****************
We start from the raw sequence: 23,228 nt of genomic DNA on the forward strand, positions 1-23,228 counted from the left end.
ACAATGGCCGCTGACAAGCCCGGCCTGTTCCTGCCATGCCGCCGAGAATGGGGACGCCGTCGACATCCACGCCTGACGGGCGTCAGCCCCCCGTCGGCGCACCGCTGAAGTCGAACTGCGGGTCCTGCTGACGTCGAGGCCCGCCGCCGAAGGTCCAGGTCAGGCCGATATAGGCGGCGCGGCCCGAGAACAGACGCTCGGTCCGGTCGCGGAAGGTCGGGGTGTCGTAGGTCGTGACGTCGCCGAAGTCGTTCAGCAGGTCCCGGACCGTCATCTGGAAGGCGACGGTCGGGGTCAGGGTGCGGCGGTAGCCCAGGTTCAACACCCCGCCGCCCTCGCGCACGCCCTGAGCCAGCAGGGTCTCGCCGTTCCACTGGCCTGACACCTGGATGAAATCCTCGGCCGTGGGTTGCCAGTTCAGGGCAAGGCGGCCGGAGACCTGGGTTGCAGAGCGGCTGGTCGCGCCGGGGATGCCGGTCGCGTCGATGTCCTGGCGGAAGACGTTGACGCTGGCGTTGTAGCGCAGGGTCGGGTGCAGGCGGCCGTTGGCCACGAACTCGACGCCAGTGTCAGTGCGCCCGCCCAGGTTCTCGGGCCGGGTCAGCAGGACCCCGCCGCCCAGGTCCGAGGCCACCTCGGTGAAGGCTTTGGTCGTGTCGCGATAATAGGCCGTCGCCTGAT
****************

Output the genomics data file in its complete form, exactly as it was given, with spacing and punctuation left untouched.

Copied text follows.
We start from the raw sequence: 23,228 nt of genomic DNA on the forward strand, positions 1-23,228 counted from the left end.
ACAATGGCCGCTGACAAGCCCGGCCTGTTCCTGCCATGCCGCCGAGAATGGGGACGCCGTCGACATCCACGCCTGACGGGCGTCAGCCCCCCGTCGGCGCACCGCTGAAGTCGAACTGCGGGTCCTGCTGACGTCGAGGCCCGCCGCCGAAGGTCCAGGTCAGGCCGATATAGGCGGCGCGGCCCGAGAACAGACGCTCGGTCCGGTCGCGGAAGGTCGGGGTGTCGTAGGTCGTGACGTCGCCGAAGTCGTTCAGCAGGTCCCGGACCGTCATCTGGAAGGCGACGGTCGGGGTCAGGGTGCGGCGGTAGCCCAGGTTCAACACCCCGCCGCCCTCGCGCACGCCCTGAGCCAGCAGGGTCTCGCCGTTCCACTGGCCTGACACCTGGATGAAATCCTCGGCCGTGGGTTGCCAGTTCAGGGCAAGGCGGCCGGAGACCTGGGTTGCAGAGCGGCTGGTCGCGCCGGGGATGCCGGTCGCGTCGATGTCCTGGCGGAAGACGTTGACGCTGGCGTTGTAGCGCAGGGTCGGGTGCAGGCGGCCGTTGGCCACGAACTCGACGCCAGTGTCAGTGCGCCCGCCCAGGTTCTCGGGCCGGGTCAGCAGGACCCCGCCGCCCAGGTCCGAGGCCACCTCGGTGAAGGCTTTGGTCGTGTCGCGATAATAGGCCGTCGCCTGAT